Education Professionals

Create a Safe Routes to Schools Program

Safe Routes to School programs make it safe, convenient, and fun for children to be able to walk to and from schools. The program targets pedestrian and bicycle improvements around schools and is based on evaluation, education, encouragement, enforcement, and engineering

  • Form a Safe Routes team at the school including parents, school officials, and city officials
  • Form a task force at the city or school-district level to encourage collaboration between the city and schools to improve traffic safety and promote the program
  • Prioritize schools based on traffic-safety needs
  • Use the 5E’s:
    • Evaluation: Start with an evaluation of existing conditions at the school or school district. Use standardized data-collection forms for student tallies and parent surveys
    • Engineering: Begin with a community walking audit of barriers for children walking and bicycling to school. Request signal timing based on the slower walking speeds of children (3′ per second)
    • Education: Teach children bicycle and pedestrian traffic-safety skills in the classroom. Educating parents to drive safely also improves traffic safety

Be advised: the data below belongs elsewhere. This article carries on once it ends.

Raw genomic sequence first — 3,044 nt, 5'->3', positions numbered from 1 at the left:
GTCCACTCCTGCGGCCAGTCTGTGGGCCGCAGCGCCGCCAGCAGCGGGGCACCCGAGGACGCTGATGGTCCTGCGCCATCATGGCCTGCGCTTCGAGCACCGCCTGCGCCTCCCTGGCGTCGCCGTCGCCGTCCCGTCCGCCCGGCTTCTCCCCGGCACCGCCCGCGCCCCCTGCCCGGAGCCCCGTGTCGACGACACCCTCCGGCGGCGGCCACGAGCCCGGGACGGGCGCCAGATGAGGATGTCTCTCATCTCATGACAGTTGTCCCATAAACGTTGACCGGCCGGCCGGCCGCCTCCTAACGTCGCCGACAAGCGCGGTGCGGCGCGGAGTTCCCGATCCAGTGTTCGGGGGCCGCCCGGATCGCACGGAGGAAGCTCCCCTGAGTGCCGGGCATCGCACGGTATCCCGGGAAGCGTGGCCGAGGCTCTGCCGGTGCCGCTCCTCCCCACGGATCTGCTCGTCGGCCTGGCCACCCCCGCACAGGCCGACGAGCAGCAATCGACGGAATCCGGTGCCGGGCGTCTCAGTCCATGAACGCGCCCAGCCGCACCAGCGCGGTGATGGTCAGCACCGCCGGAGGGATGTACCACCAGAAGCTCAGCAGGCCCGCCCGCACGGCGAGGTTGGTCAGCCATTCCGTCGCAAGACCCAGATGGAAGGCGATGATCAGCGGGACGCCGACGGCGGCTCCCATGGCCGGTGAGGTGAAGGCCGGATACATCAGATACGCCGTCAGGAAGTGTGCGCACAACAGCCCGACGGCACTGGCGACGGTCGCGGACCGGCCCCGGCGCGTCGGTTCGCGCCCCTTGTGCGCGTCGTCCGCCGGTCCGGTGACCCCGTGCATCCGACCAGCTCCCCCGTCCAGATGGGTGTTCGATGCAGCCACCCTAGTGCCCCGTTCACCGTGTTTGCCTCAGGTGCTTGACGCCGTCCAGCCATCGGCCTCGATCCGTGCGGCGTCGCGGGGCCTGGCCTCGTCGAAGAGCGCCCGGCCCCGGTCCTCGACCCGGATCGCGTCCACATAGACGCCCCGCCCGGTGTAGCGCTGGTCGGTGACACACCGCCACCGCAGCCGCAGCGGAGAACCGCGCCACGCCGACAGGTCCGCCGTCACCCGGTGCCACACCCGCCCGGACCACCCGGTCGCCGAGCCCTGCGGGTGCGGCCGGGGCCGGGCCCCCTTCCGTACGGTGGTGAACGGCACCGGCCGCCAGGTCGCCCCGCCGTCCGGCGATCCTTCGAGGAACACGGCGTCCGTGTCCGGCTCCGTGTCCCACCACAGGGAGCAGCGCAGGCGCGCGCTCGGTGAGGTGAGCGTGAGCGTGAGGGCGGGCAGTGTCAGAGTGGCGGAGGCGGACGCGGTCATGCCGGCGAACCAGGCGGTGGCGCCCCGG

• Encouragement: Organize walk- and bike-to-school days, contests, and other promotions to encourage walking. Also set up walking school buses and bike trains (parent-led programs where neighbors to walk with children)
    • Enforcement: Partner with law enforcement to station crossing guards at street corners
  • Implement improvements: Use regular maintenance funds for short-term improvements such as striping and signage. Apply to departments of transportation for longer-term infrastructure needs, or find additional funding
  • Use the Safe Routes to School to School National Partnership’s Local Policy Guide to support the program
  • Creates a safer walking environment for everyone using the streets
  • Induces drivers to slow down
  • Encourages walking as a transportation option
  • Increases physical activity
  • Interests policy makers in other walking strategies
  • Limited federal funding
  • Negotiating neighborhood desires when implementing infrastructure improvements
  • Parents will like solutions that involve parental supervision
Where to Use It
  • Federal funds must be spent within 2 miles of schools on infrastructure improvements
  • Drop-off zones where parents and buses can drop off children who live farther away to walk the rest of the way to school
Professional Consensus
  • The Federal government mandates a full-time Safe Routes to School program coordinator within the departments of transportation of all 50 states
  • As of December 2011, more than 12,300 schools in 50 states received federal funding for Safe Routes to School programs

This material is the product of a partnership between America Walks and Sam Schwartz Engineering. Visit here for more information on the partnership.